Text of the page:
Julio Jiménez (cyclist)

Julio Jiménez Muñoz (born 28 October 1934) is a Spanish former professional road racing cyclist. Known as a climbing specialist, he won the King of the Mountains title six times at Grand Tours. Stage 20 of the 1964 Tour de France was one of the most famous stages in TDF history due to the battle up the Puy de Dome between Anquetil and Poulidor. This stage was won by Jimenez, who was able to cross the line 0:11 ahead of Spanish climber Federico Bahamontes, 0:57 ahead of Poulidor, 1:30 ahead of Vittorio Adorni and 1:39 ahead of Anquetil.[2] In 1965, he became one of (now) four riders to complete the Tour/Vuelta double by winning both Tour's mountains competition in the same year.

Julio Jiménez
Julio Jiménez 1969 Ajman stamp.jpg
Jiménez on a 1969 UAE stamp
Personal information
Full nameJulio Jiménez Muñoz
NicknameLa pulga de Ávila (The Flea of Avila), The Watchmaker of Avila[1]
Born28 October 1934 (1934-10-28) (age 85)
Ávila, Spain
Team information
Current teamRetired
DisciplineRoad
RoleRider
Rider typeClimber
Professional teams
1959Bilbao-Goyoaga
1960–1961Catigene
1962–1963Faema
1964–1965KAS-Kaskol
1966Ford France-Geminiani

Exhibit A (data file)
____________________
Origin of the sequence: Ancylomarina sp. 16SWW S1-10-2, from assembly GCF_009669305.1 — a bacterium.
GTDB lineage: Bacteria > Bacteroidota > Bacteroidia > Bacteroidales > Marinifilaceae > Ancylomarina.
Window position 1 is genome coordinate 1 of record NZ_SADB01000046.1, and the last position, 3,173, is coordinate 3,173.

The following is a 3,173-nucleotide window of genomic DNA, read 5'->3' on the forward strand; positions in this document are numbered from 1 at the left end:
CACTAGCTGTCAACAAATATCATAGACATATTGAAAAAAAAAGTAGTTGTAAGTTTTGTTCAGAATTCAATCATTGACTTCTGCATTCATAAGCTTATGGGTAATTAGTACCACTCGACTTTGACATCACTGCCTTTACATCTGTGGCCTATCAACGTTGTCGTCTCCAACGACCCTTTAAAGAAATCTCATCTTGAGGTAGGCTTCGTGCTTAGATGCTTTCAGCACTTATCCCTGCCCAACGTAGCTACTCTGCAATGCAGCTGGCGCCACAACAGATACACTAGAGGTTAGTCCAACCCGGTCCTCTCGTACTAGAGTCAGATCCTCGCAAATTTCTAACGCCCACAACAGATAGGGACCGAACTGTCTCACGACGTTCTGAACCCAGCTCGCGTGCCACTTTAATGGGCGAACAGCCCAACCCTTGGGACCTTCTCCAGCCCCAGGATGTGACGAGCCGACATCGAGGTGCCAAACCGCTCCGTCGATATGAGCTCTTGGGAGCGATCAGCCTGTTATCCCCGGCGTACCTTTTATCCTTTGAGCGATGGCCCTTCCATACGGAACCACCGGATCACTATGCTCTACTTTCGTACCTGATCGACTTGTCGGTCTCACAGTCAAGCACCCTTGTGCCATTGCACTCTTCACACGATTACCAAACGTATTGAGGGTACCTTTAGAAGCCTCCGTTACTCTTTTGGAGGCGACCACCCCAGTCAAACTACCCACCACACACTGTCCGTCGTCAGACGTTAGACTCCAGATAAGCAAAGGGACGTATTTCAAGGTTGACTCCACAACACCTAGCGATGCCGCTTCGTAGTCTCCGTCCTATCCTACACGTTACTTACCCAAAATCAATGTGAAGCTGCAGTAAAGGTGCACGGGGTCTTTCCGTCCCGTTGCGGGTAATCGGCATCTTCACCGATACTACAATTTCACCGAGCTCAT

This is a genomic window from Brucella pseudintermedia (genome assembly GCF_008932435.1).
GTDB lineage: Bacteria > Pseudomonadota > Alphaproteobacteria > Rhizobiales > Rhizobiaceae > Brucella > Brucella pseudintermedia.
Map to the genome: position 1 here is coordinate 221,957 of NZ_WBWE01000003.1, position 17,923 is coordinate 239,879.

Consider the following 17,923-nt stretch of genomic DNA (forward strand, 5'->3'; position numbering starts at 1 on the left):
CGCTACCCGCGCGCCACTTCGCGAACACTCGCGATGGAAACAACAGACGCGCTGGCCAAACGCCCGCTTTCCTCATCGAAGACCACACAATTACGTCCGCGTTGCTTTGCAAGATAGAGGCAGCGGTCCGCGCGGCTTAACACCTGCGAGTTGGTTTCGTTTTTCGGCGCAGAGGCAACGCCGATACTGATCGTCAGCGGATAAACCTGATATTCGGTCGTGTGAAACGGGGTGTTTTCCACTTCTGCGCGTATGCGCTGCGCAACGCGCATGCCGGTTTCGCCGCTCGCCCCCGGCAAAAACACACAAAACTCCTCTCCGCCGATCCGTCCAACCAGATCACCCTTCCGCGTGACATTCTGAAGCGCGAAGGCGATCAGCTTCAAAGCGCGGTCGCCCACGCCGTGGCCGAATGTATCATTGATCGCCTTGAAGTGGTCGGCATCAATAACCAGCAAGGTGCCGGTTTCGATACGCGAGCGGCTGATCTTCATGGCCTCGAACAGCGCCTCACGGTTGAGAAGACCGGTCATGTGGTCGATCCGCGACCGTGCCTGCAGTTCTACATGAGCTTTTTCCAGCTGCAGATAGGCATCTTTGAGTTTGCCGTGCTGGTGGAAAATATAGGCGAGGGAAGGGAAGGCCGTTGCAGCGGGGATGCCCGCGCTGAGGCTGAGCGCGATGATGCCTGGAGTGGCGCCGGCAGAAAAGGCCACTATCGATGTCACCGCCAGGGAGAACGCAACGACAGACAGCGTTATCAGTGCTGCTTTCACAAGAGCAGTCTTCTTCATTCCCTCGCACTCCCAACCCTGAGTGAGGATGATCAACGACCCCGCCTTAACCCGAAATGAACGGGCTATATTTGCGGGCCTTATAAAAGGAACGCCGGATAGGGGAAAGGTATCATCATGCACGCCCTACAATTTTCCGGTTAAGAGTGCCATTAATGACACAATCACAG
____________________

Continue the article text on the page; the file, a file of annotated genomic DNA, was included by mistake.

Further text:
1966KAS-Kaskol
1967–1968Bic
1969Eliolona
Major wins
Spain National Road Race Champion
Giro d'Italia, 4 stages
Tour de France, 5 stages
King of the Mountains, 3 times

Vuelta a España, 3 stages

King of the Mountains, 3 times

Major resultsEdit

1963
King of the Mountains – Vuelta a España
1964 – Kas-Kaskol
King of the Mountains – Vuelta a España
2 stages – Vuelta a España
Tour de France
2nd, King of the Mountains
7th, General Classification
2 stages
1965 – Kas-Kaskol
Tour de France
Winner Mountains classification
2 stages
King of the Mountains – Vuelta a España
1 stage – Vuelta a España
1966 – Ford-France-Hutchinson
Tour de France
Winner Mountains classification
1 stage
Giro d'Italia
2 stages
1967 – Spain
Tour de France
Winner Mountains classification
2nd overall
1968 – Spain
Giro d'Italia
2 stages
Tour de France
3rd, King of the Mountains
30th, General Classification

ReferencesEdit

  1. ^ Clarke, Stuart (5 November 2015). "13 of the strangest nicknames in cycling". Cycling Weekly. Retrieved 11 May 2016.
  2. ^ {{cite web|url=https://www.bikeraceinfo.com/tdf/tdf1964.html

External linksEdit